So Much Better (Plus Giveaway)

So, as promised, I’d like you to meet someone who really knows her way around the bead shop.  May I introduce the lovely Laura Nelkin?

I got to know Laura when she was design director for Schaefer Yarn.  She got in touch with me when I was very new at this pattern thing and asked if I’d like to do a design for Schaefer.  This was an incredibly generous thing to do.  I was a complete newbie and was totally making it up as I went along.  Her encouragement was a tremendous help.

Laura has recently made the switch to being an independent knitwear designer, and she’s doing some amazing things.  Her latest project is a video class on lace shawls that looks like great fun.  Even more impressive (at lest to me, as I sit here surrounded by hundreds of beads and a few false starts) is her way with beads.

She’s done lots of individual beaded patterns in the past (Ennoble more or less makes me weak in the knees), but now she’s done something even more fun.  She’s put together a whole collection of knitted jewelry and other accessories (most of it with beads).  She’s releasing one pattern a month, plus a few surprise patterns here and there.  The first pattern came out back in May, and new patterns are being added every month.

The pattern collection is called Adorn, and it is absolutely marvelous.  The patterns are lovely, and the instructions are clear enough that even a bead novice like me isn’t intimidated.  If you’re already a bead expert or if you’ve only been considering taking up beading (and really, if you like yarn shops, there is a good chance you’ll like bead shops…they hit a lot of the same ‘oooooh, pretty colors’ buttons in my brain), you’ll want to add this to your collection.

I’ve got a copy to give away to one lucky reader.  If you’d like it to be you, just leave me a comment below and tell me what you like to do with beads (even if it’s just admire them from a distance).  I’ll pick a winner on Friday.  Do be sure to use a real email address so I can get in touch if you win (and don’t worry, I won’t do anything with any of the addresses except contact the winner).

Not So Smooth

I occasionally get messages complaining that my knitting always looks better than that of the writer.  Seriously folks, this is because I cheat.  I tend to only show you the pretty stuff.  The stuff that isn’t working out?  That gets tossed against the wall and sworn at and then ripped.  But just so you know it happens, here’s an example of something that isn’t working out.

Now this had promise.  The stitch pattern is pleasing, yarn is lovely, the beads are shiiiiiiiiiiny, and the silk thread is interesting to work with.  See?  Far too pretty to throw away.

But this is a case where the whole is so much less than the sum of the parts.  I think its because all the colors are just too similar. The yarn and the beads and the thread all sort of blur together and nothing really pops.  So, I’ll be ripping (which to be honest, is no fun at all with two strands plus beads), separating it, and finding another plan.  And I have a suspicion the plan will involve just that purple yarn because it’s just singing to me and trying to sweet talk me into finding a better use for it.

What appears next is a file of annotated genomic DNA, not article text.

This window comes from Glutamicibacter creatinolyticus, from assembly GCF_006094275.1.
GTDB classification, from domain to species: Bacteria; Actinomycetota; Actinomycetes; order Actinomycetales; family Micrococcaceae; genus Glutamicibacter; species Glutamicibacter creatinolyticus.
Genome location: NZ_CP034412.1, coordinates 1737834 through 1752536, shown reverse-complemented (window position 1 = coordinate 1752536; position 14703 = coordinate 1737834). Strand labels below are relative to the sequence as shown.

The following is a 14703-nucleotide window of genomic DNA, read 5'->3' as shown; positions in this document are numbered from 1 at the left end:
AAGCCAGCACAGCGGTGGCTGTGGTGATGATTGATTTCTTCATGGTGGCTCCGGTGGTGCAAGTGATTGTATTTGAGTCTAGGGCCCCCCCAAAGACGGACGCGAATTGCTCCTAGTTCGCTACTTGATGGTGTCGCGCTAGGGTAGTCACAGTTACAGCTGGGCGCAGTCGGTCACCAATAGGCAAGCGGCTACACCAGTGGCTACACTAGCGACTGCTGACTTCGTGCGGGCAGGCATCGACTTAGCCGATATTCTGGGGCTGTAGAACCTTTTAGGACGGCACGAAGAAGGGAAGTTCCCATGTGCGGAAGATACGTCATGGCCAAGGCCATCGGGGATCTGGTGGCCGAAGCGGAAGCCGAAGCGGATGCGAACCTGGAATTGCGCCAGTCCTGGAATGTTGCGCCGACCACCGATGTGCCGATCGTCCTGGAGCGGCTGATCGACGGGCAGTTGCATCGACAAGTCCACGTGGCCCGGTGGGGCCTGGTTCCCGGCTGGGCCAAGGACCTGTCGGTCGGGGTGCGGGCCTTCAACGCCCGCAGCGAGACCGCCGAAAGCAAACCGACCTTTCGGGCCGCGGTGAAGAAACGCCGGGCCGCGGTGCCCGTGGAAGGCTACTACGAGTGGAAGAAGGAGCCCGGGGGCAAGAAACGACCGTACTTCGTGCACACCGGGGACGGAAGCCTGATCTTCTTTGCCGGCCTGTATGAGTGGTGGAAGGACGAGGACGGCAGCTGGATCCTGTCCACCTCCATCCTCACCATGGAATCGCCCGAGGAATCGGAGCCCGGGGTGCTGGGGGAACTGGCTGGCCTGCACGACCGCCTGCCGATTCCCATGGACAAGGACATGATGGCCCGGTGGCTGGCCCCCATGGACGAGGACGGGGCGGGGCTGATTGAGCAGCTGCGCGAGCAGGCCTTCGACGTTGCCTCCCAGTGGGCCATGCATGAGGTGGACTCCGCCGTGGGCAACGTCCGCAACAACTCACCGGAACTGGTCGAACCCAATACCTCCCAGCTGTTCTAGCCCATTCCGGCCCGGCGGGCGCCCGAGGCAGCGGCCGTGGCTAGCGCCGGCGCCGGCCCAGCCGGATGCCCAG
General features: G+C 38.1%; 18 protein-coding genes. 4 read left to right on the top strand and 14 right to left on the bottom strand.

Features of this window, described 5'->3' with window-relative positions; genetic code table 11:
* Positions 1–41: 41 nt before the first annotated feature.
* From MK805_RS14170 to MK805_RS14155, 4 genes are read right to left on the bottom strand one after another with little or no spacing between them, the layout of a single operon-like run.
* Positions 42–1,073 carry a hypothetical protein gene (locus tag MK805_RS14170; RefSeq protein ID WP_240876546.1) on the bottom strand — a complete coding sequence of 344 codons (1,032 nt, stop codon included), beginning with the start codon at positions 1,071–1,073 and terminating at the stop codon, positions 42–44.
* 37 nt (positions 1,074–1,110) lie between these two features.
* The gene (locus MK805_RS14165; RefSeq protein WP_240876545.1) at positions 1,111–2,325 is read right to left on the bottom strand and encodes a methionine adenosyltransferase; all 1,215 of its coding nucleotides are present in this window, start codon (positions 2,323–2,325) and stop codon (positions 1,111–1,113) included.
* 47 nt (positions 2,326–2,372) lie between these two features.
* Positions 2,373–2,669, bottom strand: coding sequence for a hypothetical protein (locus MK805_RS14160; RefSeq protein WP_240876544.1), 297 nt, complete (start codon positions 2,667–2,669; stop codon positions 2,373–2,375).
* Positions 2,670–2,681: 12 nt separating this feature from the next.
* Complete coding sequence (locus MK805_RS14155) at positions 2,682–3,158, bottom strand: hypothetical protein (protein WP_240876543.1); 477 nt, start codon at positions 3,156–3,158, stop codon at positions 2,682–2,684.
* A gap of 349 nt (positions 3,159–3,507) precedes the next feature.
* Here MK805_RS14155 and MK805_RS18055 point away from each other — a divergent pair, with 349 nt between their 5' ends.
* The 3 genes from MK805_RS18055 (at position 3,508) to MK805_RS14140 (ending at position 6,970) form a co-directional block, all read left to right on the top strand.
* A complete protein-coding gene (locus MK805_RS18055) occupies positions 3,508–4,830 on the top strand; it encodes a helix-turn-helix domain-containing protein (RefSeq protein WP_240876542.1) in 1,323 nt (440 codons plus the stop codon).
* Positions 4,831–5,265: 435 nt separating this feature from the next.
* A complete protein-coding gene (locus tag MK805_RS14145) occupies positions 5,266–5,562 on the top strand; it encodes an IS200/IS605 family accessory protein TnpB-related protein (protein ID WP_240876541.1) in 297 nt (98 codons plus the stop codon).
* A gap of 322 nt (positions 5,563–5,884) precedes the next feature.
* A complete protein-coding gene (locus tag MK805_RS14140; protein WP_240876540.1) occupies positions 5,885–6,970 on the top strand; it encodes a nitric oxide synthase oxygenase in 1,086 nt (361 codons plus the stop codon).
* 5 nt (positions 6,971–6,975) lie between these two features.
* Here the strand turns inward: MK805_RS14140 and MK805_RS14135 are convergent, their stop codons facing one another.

And just to provide a counterpoint for my beaded failure, tomorrow I’ll introduce you to someone who does all sorts of nifty things with beads (and have a little giveaway to spread the love).


The bead thing seems to be working out.  Or rather, I seem to be able to apply beads to loops of string in a more or less consistent manner.  And, working on the idea that something done consistently tends to eventually look intentional and maybe even appealing, I’m getting a pleasantly orderly result.

I know it looks a bit scruffy now.  I promise it will look better later.  I’ve still got to figure out if it’s going to be a bracelet or a necklace, and there’s a fair bit of fiddling with it yet to be done, but I’m liking it so far.

And really, I want some sort of reward for putting those lighter beads in there randomly.  It’s very unlike me, but I think it was the best choice here.

Siren Song

So I’ve been led astray.  The siren song and subtle sparkle of some wee glass baubles have sidetracked me.

While we were out in Oregon and Washington we saw lots of glass fishing floats.  Not on the beach (because you know I would have snatched those up half a heartbeat), but in stores.  I’m hesitant to buy them in stores.  They’re pretty and all, but the ones in the stores somehow don’t have the same sort of backstory as one you found on the beach would have.  I will just have to keep looking and hope I find one some day (such a hardship I know).  But you know, the look of them still appeals.

So I hatched a plan.  The plan involves beads and that cording I bought on the trip.  I have no idea how well the plan will work.  So far, I have a promising swatch and an awful lot of beads jammed onto a string.  It could be the start to a genius creation, or the beginning of my descent into madness.  I’ll keep you updated.

p.s. I did not take the picture of the box of floats.  It can be found here.  I believe it is available for public use.